At the same time, the Israeli right proposes another alternative to the two-state solution. It involves the annexation of parts of the West Bank, concentrated in most of Area C, covering more than 60 per cent of it, including all settlements and most of the open areas inhabited by approximately 100,000 Palestinians. This area would have autonomous status, or a state with limited powers, provided Israel continues to control the outer envelope, the atmosphere and the electromagnetic space. In addition, Israel would continue to exercise security control when necessary, even though most of the Palestinian economic zones would be located in this area.
Regarding citizenship and residency in all the proposed models as alternatives to the two-state solution, all Palestinians become permanent residents of Israel, with the exception of the confederation. In the confederal model, there is a certain sharing between citizenship and residency. Palestinians are citizens of their state, even if they live permanently in Israel, while the Jews are citizens of Israel, even if they are permanent residents of the Palestinian state.
External security and the security of the external borders will remain in the hands of Israel. However, there will be room in the federation to integrate Palestinian forces to participate in security decisions, at least gradually. Israeli security forces will also be able to operate in the territories under Palestinian control in order to deal with threats to internal security. In the case of autonomy, though, it will be necessary to determine the distribution of authority between the forces of both sides. In other cases, the operations of the Israeli security forces in the Palestinian state may be limited to exceptional circumstances and gradually phased out.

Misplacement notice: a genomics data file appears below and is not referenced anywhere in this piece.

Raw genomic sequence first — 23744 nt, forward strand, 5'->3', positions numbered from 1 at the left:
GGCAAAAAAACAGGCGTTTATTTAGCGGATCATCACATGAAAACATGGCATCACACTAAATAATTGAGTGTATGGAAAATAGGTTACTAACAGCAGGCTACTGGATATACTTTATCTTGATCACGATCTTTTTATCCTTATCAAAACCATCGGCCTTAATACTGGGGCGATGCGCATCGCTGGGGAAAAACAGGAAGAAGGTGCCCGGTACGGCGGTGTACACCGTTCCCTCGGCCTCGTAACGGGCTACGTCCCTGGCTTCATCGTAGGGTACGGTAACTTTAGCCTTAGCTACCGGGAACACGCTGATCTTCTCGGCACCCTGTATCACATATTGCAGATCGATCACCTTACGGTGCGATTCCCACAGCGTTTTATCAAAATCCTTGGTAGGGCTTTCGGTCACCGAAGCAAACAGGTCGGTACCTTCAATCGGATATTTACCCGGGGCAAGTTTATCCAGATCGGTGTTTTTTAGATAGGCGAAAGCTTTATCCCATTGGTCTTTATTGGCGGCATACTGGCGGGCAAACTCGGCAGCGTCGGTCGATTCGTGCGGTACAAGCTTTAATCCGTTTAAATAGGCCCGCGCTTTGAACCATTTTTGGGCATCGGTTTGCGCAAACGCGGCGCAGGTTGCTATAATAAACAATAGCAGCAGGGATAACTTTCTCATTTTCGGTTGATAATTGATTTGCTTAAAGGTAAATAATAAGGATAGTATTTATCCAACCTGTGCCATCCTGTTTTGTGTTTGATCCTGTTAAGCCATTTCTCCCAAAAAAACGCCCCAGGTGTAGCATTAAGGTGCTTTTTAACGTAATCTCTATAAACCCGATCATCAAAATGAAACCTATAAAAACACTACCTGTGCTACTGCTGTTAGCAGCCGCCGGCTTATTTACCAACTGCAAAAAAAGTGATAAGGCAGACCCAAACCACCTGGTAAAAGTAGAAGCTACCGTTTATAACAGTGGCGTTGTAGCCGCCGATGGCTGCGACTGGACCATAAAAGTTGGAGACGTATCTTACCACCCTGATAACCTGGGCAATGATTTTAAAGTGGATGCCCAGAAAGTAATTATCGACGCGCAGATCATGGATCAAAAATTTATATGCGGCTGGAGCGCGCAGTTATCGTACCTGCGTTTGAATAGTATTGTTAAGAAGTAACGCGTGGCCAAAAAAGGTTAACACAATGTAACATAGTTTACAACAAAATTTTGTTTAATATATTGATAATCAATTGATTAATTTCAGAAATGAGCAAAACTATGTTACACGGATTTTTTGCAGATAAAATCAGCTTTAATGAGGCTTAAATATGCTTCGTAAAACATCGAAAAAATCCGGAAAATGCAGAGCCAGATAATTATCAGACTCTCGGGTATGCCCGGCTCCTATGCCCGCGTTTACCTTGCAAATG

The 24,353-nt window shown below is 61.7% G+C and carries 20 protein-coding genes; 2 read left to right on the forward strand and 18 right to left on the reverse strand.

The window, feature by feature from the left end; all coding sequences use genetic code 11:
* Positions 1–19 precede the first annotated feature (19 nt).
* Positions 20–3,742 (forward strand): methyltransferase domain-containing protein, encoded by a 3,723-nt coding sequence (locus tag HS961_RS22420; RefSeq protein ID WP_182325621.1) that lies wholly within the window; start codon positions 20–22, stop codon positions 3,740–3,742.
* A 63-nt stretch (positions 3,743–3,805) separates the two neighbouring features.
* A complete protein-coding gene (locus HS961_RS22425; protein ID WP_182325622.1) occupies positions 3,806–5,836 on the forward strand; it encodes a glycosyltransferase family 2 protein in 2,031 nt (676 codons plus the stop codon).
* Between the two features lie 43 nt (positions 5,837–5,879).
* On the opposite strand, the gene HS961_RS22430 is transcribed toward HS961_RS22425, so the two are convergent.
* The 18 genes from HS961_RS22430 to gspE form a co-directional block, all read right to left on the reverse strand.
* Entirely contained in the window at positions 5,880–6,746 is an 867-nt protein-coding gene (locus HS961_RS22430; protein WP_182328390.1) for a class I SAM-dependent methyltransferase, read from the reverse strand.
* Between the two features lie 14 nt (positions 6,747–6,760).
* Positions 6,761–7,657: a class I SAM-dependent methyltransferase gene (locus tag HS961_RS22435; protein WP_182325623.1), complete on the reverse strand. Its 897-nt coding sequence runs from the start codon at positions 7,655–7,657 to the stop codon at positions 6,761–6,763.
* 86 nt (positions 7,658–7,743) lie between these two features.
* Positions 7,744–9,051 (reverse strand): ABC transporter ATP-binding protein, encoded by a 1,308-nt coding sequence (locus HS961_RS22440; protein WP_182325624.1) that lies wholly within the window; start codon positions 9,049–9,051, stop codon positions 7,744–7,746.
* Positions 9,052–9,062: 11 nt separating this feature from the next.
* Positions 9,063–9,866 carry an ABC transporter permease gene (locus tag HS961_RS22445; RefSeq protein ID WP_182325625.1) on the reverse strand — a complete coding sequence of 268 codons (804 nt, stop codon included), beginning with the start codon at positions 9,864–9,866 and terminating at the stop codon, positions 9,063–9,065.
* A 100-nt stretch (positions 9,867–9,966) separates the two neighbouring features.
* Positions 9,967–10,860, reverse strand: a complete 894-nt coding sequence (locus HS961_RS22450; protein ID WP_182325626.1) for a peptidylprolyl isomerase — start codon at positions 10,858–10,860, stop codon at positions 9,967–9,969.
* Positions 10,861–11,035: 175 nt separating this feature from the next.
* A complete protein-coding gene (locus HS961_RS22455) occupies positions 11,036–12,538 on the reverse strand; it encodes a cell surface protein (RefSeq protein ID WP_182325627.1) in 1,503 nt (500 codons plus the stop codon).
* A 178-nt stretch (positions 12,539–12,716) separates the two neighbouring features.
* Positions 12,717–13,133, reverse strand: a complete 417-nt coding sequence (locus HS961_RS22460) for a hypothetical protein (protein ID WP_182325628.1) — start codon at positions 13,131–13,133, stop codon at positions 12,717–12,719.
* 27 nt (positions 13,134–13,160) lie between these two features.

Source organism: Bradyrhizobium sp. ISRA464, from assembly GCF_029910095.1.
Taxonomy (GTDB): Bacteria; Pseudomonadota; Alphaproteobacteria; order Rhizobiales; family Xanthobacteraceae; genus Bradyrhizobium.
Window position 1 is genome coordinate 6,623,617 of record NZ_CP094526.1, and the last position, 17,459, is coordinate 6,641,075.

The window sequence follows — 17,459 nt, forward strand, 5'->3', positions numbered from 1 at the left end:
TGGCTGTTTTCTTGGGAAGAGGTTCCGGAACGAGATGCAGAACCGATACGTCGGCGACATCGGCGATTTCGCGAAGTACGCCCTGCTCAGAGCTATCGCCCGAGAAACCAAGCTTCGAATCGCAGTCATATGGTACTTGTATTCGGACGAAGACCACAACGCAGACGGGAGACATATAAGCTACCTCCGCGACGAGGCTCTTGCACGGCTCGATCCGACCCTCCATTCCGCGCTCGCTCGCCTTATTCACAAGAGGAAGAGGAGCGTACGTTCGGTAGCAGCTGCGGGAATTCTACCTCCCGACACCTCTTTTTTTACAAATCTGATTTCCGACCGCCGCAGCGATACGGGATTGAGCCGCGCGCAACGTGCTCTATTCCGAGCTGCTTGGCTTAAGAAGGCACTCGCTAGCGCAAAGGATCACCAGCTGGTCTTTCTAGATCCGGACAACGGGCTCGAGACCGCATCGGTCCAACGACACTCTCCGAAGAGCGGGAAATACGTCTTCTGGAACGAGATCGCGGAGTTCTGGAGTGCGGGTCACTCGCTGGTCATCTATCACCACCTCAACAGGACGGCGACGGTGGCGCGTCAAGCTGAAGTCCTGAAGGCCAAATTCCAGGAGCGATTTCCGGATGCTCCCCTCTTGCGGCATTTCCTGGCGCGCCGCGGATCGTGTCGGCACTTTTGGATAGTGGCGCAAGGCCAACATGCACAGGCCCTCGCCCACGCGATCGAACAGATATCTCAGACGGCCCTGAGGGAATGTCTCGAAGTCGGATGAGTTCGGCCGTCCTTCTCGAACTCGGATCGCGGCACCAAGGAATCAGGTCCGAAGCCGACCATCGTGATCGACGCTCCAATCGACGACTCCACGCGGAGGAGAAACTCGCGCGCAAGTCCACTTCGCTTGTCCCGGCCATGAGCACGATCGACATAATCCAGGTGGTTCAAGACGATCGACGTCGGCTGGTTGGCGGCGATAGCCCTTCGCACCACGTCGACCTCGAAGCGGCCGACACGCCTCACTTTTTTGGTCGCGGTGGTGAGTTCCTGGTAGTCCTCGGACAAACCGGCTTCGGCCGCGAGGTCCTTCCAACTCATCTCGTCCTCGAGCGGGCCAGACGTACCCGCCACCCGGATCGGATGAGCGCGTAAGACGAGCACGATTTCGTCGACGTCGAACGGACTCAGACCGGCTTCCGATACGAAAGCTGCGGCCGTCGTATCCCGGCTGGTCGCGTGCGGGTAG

Proposing these alternative models to the two-state solution reveals the Israeli concern about the increasing hostility of both sides towards any situation where Palestinians become part of a state with a Jewish identity without obtaining their own national identity. Therefore, depriving Palestinians of their full rights in that promised state will deepen feelings of discrimination and animosity, possibly leading to the outbreak of violence and a civil war within the one state acting as the alternative to the two-state solution – a warning recently issued by many Israeli forums.
The views expressed in this article belong to the author and do not necessarily reflect the editorial policy of Middle East Monitor.